SPECIFIC EMBODIMENTS Example I The reactor was a glass tube (1.5 centimeters ID. by 10.5 centimeters long) with a 3 millimeter O.D. thermocouple well centered concentrically the length of the tube. The internal volume of the reactor was 18.5 milliliters. It was loaded with 9.827 grams of catalyst. The catalyst contained 14 weight percent copper and 0.7 weight percent nickel on a siliceous support.
The reactor tube was inserted into a thermostatic heating unit, and the reactor brought to the indicated temperature. The feed stream 'was vaporized and mixed with hydrogen and carbon monoxide, and the mixture passed through the heated reactor. The efiiuent was condensed in a Dry Ice trap, the condensate being analyzed by gas liquid chromatography.
The specific conditions, results and analytical data are contained in the following table:
Without With 00, 048 vol, percent With 00, 5.47 vol, percent With 00, 0,74 vo1 percent Mole percent Mole percent Mole percent Mole percent Feed Eff. Percent 1 Feed Eff; Percent Feed Eff. Percent Percent Efi Percent d: l b t i il butanesu 8.0 8. 3 9. 29 9. 20 9. 29 9. 08 9. 17 9. 13
Total butenes--- 41. 8 42. 7 53.10 54. 22 53. 53. 21 52. 45 52.17
1,3-butadiene 50.2 49. 0 2. 4 37. 45 36. 39 2- 8 37- 45 37. 65 +0. 27 38. 38. 52 +0. 84
Total O4 (p.p m.)-- (918) (14) (1, 215) (Nil) (1,215) (Nil) (3, 300) (590) Outlet temp., C--- 1797 018702 018702 0155i8 H v 1 ercent 0. 8
1 Percent change (plus or minus) in butadiene, 2 Efiluent.
Example II A further experiment under similar circumstances as above was conducted. The feed analysis was as follows:
Liquid percent Isobutane 1.4 Isobutylene 8.5 n-Butylene-l 27.2 Butadiene-1,3 50.8 n-Butane 8.2 n-Butylene-Z L.B. 3.9
Wt. percent Methyl acetylene .0033 Ethyl acetylene .0076 Vinyl acetylene .0795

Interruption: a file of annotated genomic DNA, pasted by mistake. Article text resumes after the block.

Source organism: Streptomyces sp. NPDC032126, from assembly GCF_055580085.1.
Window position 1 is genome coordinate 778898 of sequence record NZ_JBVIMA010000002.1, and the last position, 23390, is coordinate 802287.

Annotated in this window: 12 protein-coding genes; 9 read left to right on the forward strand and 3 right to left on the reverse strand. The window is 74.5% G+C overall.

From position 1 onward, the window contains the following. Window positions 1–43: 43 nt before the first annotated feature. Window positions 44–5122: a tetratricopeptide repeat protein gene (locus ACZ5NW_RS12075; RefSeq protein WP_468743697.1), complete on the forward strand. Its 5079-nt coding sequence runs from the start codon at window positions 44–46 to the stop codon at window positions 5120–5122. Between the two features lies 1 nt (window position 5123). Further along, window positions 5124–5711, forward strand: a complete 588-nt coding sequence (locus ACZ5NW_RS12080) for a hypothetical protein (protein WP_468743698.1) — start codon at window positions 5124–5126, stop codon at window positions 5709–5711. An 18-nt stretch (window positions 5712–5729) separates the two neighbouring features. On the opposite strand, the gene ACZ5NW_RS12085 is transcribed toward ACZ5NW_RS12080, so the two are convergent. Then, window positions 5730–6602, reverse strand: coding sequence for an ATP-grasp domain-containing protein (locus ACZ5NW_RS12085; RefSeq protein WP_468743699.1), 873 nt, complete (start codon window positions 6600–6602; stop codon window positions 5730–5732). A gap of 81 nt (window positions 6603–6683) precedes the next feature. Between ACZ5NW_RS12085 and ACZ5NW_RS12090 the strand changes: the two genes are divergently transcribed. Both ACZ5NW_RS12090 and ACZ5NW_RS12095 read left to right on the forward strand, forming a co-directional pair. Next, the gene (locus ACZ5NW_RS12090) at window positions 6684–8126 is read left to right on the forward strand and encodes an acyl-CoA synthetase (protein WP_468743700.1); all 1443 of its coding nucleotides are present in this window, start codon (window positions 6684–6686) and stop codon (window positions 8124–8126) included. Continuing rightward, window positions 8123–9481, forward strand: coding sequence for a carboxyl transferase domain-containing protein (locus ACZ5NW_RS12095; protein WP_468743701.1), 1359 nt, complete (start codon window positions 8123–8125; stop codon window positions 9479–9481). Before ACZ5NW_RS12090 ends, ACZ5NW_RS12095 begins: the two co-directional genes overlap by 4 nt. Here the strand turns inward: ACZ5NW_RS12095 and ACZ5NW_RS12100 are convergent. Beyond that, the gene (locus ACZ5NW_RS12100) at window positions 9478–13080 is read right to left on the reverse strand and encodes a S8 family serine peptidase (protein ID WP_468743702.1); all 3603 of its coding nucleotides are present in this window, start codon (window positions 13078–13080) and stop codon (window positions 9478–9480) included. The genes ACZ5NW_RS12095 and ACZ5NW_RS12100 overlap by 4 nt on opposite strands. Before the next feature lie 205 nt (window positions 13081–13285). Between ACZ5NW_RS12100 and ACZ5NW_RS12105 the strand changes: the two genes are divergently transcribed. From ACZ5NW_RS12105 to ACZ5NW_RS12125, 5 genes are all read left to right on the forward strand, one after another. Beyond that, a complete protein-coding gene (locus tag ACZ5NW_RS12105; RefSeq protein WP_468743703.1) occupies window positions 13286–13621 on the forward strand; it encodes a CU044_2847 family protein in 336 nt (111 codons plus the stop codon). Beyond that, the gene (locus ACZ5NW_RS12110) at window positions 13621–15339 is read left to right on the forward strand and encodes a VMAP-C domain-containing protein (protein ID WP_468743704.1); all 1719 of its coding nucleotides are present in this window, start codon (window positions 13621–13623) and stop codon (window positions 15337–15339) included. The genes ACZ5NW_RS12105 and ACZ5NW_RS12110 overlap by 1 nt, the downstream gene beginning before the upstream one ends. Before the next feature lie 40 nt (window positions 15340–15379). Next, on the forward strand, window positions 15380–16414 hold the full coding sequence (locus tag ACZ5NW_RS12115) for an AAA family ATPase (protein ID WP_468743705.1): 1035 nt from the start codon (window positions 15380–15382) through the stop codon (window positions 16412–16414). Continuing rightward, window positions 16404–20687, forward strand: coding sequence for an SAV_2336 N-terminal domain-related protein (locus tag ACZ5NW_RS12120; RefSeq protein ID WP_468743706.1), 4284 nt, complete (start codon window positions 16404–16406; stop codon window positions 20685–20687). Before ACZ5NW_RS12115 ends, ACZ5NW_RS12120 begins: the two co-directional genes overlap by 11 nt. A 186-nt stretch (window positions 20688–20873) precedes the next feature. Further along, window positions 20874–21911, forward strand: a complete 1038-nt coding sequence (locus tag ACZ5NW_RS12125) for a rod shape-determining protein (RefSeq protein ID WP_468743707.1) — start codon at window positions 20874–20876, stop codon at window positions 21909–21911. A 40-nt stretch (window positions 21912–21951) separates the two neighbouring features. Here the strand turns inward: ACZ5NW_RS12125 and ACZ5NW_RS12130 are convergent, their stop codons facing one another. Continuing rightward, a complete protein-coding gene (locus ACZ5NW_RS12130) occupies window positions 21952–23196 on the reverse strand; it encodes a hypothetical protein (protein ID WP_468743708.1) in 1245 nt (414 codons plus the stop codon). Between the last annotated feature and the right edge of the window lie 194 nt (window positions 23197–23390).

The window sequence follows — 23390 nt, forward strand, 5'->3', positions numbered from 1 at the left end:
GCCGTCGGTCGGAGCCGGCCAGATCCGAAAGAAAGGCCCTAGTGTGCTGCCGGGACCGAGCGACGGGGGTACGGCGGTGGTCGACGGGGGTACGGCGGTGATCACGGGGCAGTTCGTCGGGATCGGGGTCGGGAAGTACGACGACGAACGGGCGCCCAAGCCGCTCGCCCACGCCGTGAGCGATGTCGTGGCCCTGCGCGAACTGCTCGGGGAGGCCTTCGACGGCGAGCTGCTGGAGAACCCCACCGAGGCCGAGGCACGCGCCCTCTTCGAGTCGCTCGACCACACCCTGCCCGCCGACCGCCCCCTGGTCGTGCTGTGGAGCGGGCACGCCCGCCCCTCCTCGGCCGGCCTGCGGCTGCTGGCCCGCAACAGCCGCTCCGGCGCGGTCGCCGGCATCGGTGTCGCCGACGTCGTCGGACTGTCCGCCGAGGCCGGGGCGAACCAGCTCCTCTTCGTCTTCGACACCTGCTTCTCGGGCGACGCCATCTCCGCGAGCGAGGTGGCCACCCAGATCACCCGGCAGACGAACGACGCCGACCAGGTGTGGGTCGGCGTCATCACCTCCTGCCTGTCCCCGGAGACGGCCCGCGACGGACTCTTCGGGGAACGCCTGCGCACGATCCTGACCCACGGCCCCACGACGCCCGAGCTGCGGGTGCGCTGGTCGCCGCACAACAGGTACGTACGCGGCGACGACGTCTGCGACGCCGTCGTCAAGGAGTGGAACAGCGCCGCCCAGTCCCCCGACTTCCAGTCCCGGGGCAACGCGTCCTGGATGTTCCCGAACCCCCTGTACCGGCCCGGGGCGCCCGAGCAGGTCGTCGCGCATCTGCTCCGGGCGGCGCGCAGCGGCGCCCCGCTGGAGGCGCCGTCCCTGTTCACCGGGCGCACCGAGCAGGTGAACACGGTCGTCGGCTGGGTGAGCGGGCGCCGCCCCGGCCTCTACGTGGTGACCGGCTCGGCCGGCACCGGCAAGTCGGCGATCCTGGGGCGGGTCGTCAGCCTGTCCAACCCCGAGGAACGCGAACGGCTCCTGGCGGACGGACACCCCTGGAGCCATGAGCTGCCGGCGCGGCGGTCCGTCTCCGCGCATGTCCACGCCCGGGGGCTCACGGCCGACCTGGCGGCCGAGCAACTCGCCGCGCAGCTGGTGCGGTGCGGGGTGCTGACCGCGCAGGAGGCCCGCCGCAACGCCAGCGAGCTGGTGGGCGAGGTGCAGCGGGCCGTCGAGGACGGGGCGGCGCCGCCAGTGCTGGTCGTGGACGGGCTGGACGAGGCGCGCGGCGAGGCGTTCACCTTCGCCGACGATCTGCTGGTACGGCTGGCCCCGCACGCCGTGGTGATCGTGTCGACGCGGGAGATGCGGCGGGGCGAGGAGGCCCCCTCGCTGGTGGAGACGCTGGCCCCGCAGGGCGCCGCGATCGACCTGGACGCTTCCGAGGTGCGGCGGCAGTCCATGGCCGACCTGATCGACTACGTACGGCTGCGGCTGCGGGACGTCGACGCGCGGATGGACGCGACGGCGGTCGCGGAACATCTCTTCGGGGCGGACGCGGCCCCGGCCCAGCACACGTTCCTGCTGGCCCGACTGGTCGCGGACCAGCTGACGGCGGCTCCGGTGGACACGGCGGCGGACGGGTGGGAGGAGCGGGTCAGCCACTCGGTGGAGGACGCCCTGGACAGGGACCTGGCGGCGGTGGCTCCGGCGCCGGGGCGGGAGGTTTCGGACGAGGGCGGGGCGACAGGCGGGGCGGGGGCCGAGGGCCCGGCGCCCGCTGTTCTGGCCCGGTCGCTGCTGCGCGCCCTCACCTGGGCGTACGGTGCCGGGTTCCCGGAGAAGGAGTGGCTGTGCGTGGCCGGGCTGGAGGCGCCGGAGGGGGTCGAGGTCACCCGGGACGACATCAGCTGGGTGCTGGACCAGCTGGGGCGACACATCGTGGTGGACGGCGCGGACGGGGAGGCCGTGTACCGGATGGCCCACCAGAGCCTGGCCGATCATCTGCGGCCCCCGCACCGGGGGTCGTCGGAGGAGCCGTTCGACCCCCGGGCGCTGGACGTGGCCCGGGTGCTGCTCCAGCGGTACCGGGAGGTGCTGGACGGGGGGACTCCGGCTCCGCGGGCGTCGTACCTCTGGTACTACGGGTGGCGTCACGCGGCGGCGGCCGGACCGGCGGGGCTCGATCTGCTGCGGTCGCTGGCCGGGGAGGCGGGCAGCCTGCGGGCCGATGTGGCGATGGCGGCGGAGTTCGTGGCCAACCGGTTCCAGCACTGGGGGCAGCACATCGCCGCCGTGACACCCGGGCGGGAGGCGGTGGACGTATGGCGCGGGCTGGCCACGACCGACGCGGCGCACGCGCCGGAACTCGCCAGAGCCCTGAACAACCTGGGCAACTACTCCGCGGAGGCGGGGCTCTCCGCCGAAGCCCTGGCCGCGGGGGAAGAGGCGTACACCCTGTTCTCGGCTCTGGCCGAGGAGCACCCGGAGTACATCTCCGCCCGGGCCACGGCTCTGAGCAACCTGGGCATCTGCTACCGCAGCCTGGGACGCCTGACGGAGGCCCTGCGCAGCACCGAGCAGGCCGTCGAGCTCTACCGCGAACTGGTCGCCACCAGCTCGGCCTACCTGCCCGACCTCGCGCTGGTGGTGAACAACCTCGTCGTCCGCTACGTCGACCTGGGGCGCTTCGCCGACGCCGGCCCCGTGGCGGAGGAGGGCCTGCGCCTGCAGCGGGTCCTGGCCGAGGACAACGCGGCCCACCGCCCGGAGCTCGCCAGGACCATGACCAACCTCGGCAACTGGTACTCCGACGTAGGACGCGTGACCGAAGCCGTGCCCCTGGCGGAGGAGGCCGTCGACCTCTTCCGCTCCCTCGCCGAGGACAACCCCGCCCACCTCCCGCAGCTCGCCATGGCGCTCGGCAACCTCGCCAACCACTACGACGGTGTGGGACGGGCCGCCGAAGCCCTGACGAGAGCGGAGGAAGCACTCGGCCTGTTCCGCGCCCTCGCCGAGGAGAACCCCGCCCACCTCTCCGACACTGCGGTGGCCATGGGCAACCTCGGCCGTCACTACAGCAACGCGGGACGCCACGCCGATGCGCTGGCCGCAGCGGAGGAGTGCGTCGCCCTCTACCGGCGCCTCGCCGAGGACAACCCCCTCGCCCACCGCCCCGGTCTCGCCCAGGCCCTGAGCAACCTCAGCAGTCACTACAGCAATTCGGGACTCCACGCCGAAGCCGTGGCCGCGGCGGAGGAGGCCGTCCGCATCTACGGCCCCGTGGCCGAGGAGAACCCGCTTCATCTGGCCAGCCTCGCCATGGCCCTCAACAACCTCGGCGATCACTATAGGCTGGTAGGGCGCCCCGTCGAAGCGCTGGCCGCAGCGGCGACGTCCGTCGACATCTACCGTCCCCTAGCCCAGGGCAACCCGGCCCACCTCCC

A semi-continuous run was made with the object of demonstrating the effect of CO on the level of acetylenes remaining in the feed after hydrogenation.
210 ml./min. of the above hydrocarbons and 7.5 ml./ min. of a '75%/25%-argon/hydrogen mixture were passed through the reaction chamber described above at a temperature of from 178-181 C. At the beginning about 12 volume percent of CO was also fed, and the acetylene levels monitored. After a period of time the CO flow was shut off, and the acetylenes monitored further. Finally 12 volume percent of CO was again admitted, and, once again, the acetylenes monitored.
It was noted that the acetylene concentration in the efliuent was generally about 5 times greater when the CO was not present during hydrogenation, concentrations as low as 7 p.p.m. being realized with the addition of CO.
An isoprene-containing stream would have the acetylenic impurities therein selectively hydrogenated similarly as above.
1. In the process for the selective hydrogenation of 'acetylenic impurities in an isopreneor butadiene-con- References Cited UNITED STATES PATENTS 2/ 1963 Frevel et al. 260677 PA'UL M. COUGHLAN, JR., Primary Examiner V. OKEEFE, Assistant Examiner U.S. C1. X.R.